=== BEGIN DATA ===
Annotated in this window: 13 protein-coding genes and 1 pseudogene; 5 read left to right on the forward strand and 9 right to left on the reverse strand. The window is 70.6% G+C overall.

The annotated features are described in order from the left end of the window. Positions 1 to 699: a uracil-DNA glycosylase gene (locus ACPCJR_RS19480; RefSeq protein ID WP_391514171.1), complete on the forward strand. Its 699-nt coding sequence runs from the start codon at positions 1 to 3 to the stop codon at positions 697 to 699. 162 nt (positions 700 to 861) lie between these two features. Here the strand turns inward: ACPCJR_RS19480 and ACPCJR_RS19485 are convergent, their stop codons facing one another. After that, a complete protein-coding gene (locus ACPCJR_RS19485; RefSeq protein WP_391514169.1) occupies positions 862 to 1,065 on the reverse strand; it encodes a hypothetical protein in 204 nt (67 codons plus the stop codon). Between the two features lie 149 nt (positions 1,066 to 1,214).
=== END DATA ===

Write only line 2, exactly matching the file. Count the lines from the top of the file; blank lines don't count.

The annotated features are described in order from the left end of the window. Positions 1 to 699: a uracil-DNA glycosylase gene (locus ACPCJR_RS19480; RefSeq protein ID WP_391514171.1), complete on the forward strand. Its 699-nt coding sequence runs from the start codon at positions 1 to 3 to the stop codon at positions 697 to 699. 162 nt (positions 700 to 861) lie between these two features. Here the strand turns inward: ACPCJR_RS19480 and ACPCJR_RS19485 are convergent, their stop codons facing one another. After that, a complete protein-coding gene (locus ACPCJR_RS19485; RefSeq protein WP_391514169.1) occupies positions 862 to 1,065 on the reverse strand; it encodes a hypothetical protein in 204 nt (67 codons plus the stop codon). Between the two features lie 149 nt (positions 1,066 to 1,214).